Antibacterial Bioactive Glass, S53P4, for Chronic Bone Infections – A Multinational Study

  • Nina Lindfors
  • Jan Geurts
  • Lorenzo Drago
  • J. J. Arts
  • Vesa Juutilainen
  • Pekka Hyvönen
  • Arnold J. Suda
  • Aloj Domenico
  • Stefano Artiaco
  • Chingiz Alizadeh
  • Adrian Brychcy
  • Jertzy Bialecki
  • Carlo L. Romanò
Chapter

Abstract

Osteomyelitis is an infectious process in bone that occasionally leads to bone destruction. Traditionally, the surgical treatment procedure is performed in combination with systemic and local antibiotics as a two-stage procedure that uses autograft or allograft bone for filling of the cavitary defect. Bioactive glass (BAG-S53P4) is a bone substitute with proven antibacterial and bone bonding properties.

One hundred and sixteen patients who had verified chronic osteomyelitis was treated using BAG-S53P4 as part of the treatment. Most of the patients had previously undergone numerous procedures, sometimes for decades. A register of patient data obtained from 11 centers from Finland, Italy, the Netherlands, Germany, Azerbaijan and Poland was set-up and continuously maintained at Helsinki University Central Hospital.

The location of the osteomyelitis was mainly in the tibia followed by the femur and then the calcaneus. The median age of the patients was 48 years (15–87). The patients were either treated according to a one-stage procedure without local antibiotics (85 %) or by a two-stage procedure using antibiotic beads in the first procedure (15 %). The minimum follow-up was 1 year (12–95 months, median 31).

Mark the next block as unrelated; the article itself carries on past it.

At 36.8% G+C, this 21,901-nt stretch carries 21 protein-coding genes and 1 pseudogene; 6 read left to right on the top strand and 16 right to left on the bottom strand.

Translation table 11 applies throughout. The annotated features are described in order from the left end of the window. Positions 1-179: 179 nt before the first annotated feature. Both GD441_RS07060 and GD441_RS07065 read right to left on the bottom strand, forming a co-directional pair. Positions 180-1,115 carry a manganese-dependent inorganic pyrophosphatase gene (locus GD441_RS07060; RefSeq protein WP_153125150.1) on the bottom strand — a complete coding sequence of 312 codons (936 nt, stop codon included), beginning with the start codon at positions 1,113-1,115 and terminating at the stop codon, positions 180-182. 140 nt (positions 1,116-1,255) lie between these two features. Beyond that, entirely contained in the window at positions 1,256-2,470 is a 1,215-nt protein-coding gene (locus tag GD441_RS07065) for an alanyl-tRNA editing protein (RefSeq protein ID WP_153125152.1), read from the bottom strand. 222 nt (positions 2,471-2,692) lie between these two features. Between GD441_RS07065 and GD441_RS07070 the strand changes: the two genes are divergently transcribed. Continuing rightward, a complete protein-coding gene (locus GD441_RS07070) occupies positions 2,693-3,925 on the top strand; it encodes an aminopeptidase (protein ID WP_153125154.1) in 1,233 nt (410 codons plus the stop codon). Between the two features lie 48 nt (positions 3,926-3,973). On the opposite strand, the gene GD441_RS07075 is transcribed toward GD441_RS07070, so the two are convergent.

The cure rate was 104/116, the total success rate 90 % and most of the patients showed a rapid recovery.

The study shows that (BAG-S53P4) can be used in a one-stage procedure in treatment of osteomyelitis with excellent results.

Keywords

Bioactive glass S53P4 Osteomyelitis Antibacterial Bone substitute 

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Copyright information

© Springer International Publishing Switzerland 2016

Authors and Affiliations

  • Nina Lindfors
    • 1
  • Jan Geurts
    • 2
  • Lorenzo Drago
    • 3
  • J. J. Arts
    • 2
    • 4
  • Vesa Juutilainen
    • 1
  • Pekka Hyvönen
    • 5
  • Arnold J. Suda
    • 6
  • Aloj Domenico
    • 7
  • Stefano Artiaco
    • 7
  • Chingiz Alizadeh
    • 8
  • Adrian Brychcy
    • 9
  • Jertzy Bialecki
    • 9
  • Carlo L. Romanò
    • 10
  1. 1.Department of Orthopaedic and Plastic SurgeryHelsinki University Central Hospital, Helsinki UniversityHelsinkiFinland
  2. 2.Department of Orthopaedic SurgeryResearch School CAPHRI, Maastricht University Medical CentreMaastrichtThe Netherlands
  3. 3.Laboratory of Clinical Chemistry and MicrobiologyI.R.C.C.S. Galeazzi Orthopaedic InstituteMilanItaly
  4. 4.Orthopaedic Biomechanics GroupDepartment of Biomedical Engineering, Eindhoven University of Technology (TU/e)EindhovenThe Netherlands
  5. 5.Department of Orthopaedic and TraumatologyOulu University HospitalOuluFinland
  6. 6.Department for Septic SurgeryBG Trauma Center LudwigshafenLudwigshafenGermany
  7. 7.I Orthopaedic ClinicUniversity of Turin, Orthopaedic and Trauma Center - CTO HospitalTurinItaly
  8. 8.Azerbaijan Scientific Research Institute of Traumatology and OrthopaedicsBakuAzerbaijan
  9. 9.Department of Bone and Joint InfectionsOrthopedic Clinic of Postgraduate Medical Education CentreOtwockPoland
  10. 10.Center for Reconstructive Surgery of Osteoarticular Infections (CRIO)I.R.C.C.S. Galeazzi Orthopaedic InstituteMilanItaly

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